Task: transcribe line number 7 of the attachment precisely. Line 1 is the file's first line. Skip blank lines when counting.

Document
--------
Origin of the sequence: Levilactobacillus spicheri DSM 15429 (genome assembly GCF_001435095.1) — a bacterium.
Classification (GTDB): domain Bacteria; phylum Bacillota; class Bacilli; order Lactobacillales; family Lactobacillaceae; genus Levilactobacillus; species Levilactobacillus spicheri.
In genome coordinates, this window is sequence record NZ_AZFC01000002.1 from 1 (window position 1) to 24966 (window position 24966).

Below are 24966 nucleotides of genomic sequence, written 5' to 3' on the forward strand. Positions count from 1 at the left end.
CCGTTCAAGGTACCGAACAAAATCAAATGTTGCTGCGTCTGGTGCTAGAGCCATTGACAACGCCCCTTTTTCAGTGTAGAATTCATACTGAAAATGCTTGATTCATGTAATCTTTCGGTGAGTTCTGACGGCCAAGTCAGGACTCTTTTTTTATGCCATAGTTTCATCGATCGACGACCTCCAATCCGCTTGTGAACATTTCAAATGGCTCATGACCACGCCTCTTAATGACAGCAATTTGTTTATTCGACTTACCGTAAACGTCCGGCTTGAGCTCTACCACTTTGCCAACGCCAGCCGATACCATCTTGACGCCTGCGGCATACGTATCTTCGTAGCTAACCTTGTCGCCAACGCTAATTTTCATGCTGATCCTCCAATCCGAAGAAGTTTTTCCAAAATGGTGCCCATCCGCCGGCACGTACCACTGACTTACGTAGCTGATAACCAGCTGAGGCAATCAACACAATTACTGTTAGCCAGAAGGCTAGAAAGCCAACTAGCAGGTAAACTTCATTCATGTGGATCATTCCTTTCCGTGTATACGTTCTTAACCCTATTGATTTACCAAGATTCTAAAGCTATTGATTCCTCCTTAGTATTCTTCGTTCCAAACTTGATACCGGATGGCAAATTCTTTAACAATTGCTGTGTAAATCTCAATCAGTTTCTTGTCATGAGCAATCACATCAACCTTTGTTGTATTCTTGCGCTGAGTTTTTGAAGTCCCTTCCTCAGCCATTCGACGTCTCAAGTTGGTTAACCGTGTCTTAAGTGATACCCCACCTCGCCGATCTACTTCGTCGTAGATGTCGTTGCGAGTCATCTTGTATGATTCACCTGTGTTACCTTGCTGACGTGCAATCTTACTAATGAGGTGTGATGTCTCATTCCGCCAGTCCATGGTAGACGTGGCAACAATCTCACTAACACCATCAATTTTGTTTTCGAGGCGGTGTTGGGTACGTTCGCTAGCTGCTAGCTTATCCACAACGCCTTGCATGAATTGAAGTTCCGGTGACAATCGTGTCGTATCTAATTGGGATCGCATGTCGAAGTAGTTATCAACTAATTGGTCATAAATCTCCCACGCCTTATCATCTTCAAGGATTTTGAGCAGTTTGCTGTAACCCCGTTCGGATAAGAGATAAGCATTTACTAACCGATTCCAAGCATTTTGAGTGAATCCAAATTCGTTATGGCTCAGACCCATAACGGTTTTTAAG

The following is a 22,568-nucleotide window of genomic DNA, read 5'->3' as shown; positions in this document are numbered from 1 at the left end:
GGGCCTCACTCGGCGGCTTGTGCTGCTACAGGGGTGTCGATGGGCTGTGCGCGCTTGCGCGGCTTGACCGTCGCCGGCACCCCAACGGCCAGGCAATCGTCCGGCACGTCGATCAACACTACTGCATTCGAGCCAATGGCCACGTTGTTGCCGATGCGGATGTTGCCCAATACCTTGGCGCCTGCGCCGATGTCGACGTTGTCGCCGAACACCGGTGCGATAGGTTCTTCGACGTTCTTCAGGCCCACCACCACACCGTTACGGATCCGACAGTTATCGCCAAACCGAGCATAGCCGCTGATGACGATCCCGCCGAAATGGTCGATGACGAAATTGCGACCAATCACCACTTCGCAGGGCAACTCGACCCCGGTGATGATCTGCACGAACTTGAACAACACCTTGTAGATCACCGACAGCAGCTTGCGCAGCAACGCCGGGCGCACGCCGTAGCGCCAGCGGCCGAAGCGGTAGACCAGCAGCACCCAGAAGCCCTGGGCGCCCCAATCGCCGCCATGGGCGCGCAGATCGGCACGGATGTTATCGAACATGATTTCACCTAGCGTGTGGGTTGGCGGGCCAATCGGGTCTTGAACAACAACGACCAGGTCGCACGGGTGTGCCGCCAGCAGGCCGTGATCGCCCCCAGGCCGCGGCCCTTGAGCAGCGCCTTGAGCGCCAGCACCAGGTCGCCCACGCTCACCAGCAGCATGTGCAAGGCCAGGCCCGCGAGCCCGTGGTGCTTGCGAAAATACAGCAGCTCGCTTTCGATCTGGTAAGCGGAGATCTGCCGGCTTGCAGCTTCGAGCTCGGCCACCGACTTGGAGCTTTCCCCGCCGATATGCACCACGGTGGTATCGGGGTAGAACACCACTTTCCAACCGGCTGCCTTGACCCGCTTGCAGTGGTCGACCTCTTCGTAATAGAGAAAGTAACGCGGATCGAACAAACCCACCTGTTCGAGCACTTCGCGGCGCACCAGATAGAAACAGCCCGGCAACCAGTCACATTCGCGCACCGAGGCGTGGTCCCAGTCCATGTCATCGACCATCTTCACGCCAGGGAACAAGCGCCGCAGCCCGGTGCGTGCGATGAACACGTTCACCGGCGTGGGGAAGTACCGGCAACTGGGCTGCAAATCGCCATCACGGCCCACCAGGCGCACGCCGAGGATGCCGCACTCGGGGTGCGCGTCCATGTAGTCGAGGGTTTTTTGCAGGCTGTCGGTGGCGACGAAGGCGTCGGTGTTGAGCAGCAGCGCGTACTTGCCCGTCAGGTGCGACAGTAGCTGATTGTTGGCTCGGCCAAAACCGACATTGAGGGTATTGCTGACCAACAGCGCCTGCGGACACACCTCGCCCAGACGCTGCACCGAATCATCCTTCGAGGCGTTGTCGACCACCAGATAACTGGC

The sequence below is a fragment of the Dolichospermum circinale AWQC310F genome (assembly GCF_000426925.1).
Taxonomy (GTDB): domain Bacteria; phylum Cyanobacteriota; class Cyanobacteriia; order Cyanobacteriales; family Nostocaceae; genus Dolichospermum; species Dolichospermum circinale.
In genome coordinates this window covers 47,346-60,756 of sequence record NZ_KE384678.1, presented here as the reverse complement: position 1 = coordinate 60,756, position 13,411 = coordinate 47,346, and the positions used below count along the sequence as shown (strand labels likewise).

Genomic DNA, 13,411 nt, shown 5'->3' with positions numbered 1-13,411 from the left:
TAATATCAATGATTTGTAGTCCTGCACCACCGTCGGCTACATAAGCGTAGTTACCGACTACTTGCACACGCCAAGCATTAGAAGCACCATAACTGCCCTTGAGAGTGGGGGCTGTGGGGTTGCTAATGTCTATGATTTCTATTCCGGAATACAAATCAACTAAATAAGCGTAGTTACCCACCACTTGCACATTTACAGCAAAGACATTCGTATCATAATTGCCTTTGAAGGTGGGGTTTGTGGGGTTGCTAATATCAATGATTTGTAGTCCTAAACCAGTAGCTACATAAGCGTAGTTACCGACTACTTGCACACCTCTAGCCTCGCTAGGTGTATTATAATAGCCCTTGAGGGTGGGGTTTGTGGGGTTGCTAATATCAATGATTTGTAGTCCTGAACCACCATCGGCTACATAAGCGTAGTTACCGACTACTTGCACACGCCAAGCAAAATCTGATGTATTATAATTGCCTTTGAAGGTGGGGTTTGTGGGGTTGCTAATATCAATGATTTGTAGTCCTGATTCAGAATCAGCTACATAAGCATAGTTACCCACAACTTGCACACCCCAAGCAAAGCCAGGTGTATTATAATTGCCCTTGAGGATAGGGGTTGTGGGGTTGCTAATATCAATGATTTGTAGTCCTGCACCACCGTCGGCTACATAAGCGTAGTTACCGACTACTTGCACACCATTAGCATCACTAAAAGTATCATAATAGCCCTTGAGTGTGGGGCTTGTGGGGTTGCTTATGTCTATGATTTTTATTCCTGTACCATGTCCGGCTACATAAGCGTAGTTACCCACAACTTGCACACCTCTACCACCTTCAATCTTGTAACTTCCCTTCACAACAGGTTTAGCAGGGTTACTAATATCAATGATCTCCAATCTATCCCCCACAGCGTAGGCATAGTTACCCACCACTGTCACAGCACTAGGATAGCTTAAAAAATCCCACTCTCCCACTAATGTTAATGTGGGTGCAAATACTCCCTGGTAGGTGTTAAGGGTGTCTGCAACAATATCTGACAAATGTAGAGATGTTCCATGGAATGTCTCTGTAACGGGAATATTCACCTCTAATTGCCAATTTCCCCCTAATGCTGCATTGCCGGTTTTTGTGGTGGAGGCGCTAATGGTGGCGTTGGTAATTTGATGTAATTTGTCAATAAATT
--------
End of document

GGGCCTCACTCGGCGGCTTGTGCTGCTACAGGGGTGTCGATGGGCTGTGCGCGCTTGCGCGGCTTGACCGTCGCCGGCACCCCAACGGCCAGGCAATCGTCCGGCACGTCGATCAACACTACTGCATTCGAGCCAATGGCCACGTTGTTGCCGATGCGGATGTTGCCCAATACCTTGGCGCCTGCGCCGATGTCGACGTTGTCGCCGAACACCGGTGCGATAGGTTCTTCGACGTTCTTCAGGCCCACCACCACACCGTTACGGATCCGACAGTTATCGCCAAACCGAGCATAGCCGCTGATGACGATCCCGCCGAAATGGTCGATGACGAAATTGCGACCAATCACCACTTCGCAGGGCAACTCGACCCCGGTGATGATCTGCACGAACTTGAACAACACCTTGTAGATCACCGACAGCAGCTTGCGCAGCAACGCCGGGCGCACGCCGTAGCGCCAGCGGCCGAAGCGGTAGACCAGCAGCACCCAGAAGCCCTGGGCGCCCCAATCGCCGCCATGGGCGCGCAGATCGGCACGGATGTTATCGAACATGATTTCACCTAGCGTGTGGGTTGGCGGGCCAATCGGGTCTTGAACAACAACGACCAGGTCGCACGGGTGTGCCGCCAGCAGGCCGTGATCGCCCCCAGGCCGCGGCCCTTGAGCAGCGCCTTGAGCGCCAGCACCAGGTCGCCCACGCTCACCAGCAGCATGTGCAAGGCCAGGCCCGCGAGCCCGTGGTGCTTGCGAAAATACAGCAGCTCGCTTTCGATCTGGTAAGCGGAGATCTGCCGGCTTGCAGCTTCGAGCTCGGCCACCGACTTGGAGCTTTCCCCGCCGATATGCACCACGGTGGTATCGGGGTAGAACACCACTTTCCAACCGGCTGCCTTGACCCGCTTGCAGTGGTCGACCTCTTCGTAATAGAGAAAGTAACGCGGATCGAACAAACCCACCTGTTCGAGCACTTCGCGGCGCACCAGATAGAAACAGCCCGGCAACCAGTCACATTCGCGCACCGAGGCGTGGTCCCAGTCCATGTCATCGACCATCTTCACGCCAGGGAACAAGCGCCGCAGCCCGGTGCGTGCGATGAACACGTTCACCGGCGTGGGGAAGTACCGGCAACTGGGCTGCAAATCGCCATCACGGCCCACCAGGCGCACGCCGAGGATGCCGCACTCGGGGTGCGCGTCCATGTAGTCGAGGGTTTTTTGCAGGCTGTCGGTGGCGACGAAGGCGTCGGTGTTGAGCAGCAGCGCGTACTTGCCCGTCAGGTGCGACAGTAGCTGATTGTTGGCTCGGCCAAAACCGACATTGAGGGTATTGCTGACCAACAGCGCCTGCGGACACACCTCGCCCAGACGCTGCACCGAATCATCCTTCGAGGCGTTGTCGACCACCAGATAACTGGC